"The statement you just made is deplorable. It does not show any rational basis whatsoever," he said, according to court transcripts included in the case file.

                            Binkley ordered Kenyon to serve 10 days in the Williamson County Jail, and set her appeal bond at $2,500.

                            Kenyon bonded out the same day, but if she doesn't appeal the contempt order to the Tennessee Court of Appeals by the end of this month, she will have to serve the 10 days in jail, according to Connie Reguli, who filed the initial lawsuit on Kenyon's behalf.

                            Reguli and Larry Crain, Kenyon's former attorneys, are no longer representing her in the case. Her new attorney is Michele McGill.

                            Kenyon declined to comment for this story.

                            Kenyon's lawsuit claims her husband and his assistant, Kerrie Plump, tried to poison her food and beverages over a three-year period.

                            In late 2014, Kenyon began experiencing mysterious symptoms with no clear explanation, according to the lawsuit.

                            After her husband filed for divorce, Kenyon had her blood, nails and hair tested for toxins. The tests found her body contained high levels of lithium, tin, barium, platinum and thorium, the lawsuit said.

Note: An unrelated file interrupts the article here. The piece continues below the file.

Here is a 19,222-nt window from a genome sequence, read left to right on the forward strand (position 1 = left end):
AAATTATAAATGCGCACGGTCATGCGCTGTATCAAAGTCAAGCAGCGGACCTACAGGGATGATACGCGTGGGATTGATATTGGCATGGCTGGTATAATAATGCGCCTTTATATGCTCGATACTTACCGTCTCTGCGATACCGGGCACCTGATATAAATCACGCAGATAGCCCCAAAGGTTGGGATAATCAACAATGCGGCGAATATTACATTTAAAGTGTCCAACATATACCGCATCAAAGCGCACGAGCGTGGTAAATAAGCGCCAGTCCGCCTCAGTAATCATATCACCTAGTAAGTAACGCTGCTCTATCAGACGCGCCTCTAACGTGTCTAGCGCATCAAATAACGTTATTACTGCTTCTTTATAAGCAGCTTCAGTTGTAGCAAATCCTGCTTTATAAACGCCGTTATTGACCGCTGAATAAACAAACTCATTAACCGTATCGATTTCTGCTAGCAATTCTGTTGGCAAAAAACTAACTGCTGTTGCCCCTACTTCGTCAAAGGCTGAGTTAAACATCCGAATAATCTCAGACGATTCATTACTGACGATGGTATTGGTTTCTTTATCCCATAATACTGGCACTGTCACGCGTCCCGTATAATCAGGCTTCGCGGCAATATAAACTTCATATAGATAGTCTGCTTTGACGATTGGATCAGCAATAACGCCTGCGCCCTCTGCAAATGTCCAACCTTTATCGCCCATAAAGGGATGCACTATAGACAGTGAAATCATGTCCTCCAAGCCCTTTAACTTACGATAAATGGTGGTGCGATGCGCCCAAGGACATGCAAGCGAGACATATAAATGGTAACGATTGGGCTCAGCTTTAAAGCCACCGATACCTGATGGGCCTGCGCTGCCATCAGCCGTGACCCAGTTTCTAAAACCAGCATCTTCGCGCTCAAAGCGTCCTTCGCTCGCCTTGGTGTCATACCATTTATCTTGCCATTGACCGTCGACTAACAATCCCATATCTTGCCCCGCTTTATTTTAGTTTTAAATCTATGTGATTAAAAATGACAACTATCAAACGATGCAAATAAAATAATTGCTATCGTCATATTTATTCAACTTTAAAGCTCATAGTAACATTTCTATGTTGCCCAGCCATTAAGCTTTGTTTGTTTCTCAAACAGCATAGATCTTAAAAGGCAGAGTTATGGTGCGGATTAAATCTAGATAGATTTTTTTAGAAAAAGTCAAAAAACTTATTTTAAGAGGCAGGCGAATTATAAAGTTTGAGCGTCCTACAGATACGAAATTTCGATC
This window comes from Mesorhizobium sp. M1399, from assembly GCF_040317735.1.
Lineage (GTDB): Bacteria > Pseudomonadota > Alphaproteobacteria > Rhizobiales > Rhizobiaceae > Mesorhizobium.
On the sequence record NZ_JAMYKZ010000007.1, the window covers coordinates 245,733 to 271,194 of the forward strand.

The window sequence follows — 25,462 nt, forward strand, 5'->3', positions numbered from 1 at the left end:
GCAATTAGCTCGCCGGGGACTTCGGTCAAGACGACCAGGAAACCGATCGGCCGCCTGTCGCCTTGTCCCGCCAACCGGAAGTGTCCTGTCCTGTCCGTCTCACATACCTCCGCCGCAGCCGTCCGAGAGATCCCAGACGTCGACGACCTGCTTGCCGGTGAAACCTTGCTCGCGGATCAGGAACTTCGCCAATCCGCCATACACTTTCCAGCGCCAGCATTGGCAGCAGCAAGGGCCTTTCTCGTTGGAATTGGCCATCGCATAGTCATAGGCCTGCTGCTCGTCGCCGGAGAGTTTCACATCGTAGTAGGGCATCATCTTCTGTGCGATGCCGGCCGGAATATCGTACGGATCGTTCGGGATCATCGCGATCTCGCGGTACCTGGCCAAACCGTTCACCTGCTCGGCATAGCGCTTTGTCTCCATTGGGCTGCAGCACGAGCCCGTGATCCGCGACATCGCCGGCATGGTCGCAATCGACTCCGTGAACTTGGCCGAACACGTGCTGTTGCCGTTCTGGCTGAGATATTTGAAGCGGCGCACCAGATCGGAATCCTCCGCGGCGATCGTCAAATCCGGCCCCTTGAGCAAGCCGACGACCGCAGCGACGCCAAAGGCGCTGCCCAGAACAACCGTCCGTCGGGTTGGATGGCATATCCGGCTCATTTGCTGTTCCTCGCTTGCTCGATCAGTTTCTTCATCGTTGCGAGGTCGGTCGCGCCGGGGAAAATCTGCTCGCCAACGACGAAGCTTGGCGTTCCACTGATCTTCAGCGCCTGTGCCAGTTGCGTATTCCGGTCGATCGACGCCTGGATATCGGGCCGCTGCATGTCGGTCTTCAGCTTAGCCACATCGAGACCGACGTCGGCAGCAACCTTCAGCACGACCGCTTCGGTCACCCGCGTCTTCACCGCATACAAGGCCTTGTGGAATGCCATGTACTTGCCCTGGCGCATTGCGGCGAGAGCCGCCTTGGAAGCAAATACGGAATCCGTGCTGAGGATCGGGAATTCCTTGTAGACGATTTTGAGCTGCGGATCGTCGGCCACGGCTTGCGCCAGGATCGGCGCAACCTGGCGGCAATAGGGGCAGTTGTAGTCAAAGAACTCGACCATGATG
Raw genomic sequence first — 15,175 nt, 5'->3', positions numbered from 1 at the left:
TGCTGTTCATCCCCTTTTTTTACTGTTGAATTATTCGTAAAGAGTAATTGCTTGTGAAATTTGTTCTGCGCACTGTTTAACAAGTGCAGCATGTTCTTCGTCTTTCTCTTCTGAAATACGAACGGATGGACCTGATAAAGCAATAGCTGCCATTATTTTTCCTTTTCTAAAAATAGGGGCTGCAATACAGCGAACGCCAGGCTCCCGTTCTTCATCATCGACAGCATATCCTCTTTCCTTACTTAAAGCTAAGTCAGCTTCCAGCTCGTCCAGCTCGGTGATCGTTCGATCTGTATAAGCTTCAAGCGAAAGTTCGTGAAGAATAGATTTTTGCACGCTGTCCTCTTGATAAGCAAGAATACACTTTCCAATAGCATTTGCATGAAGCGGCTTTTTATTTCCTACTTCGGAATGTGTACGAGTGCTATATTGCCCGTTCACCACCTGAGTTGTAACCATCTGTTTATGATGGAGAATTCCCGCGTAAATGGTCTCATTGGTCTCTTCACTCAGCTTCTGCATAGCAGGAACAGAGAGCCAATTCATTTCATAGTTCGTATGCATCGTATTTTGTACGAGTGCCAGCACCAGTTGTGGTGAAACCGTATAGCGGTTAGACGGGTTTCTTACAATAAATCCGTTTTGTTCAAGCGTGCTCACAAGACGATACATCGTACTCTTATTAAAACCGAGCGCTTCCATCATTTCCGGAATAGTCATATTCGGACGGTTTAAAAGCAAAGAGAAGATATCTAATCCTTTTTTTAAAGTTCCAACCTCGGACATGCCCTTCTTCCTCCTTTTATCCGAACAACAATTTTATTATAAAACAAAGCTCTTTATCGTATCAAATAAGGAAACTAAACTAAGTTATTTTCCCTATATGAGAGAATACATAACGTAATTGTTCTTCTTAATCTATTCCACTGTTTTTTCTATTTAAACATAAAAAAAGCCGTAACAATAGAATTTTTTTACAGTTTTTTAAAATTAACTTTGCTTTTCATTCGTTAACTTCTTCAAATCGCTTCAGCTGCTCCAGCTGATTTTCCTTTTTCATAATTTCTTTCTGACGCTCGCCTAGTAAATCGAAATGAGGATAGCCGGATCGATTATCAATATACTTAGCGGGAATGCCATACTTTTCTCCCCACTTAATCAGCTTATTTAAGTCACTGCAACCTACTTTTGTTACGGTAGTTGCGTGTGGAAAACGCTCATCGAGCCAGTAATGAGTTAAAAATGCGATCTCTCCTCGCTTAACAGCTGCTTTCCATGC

Kenyon also alleges her husband and Plump worked together to sabotage her career by disparaging her to fans and industry professionals. Their actions, she claimed, led to the loss of hundreds of thousands of dollars and several canceled contracts with her publisher.

                            Kenyon is suing for several causes of action, including assault by poisoning, concerted action aiding and abetting, intentional interference with business relationships and invasion of privacy.

                            When the judge throws you in jail and your lawyers quit on you, your case might not be going super great . . .


                            • lithium, tin, barium, platinum and thorium
                              What a random set of things to poison someone with. I kind of want to believe her, but that’s just weird.


                              • I read Little Fires Everywhere to get ready for the J being in the movie or show or what they’re going to do with it. It’s so much like every other book in its category; I am going to forget it in like a week. There were parts that were promising, but it didn’t hang together as a whole, and it was just overwritten.

                                It’s not a great part for the J - the men in the book are uniformly uninteresting bit players, only there to advance the women.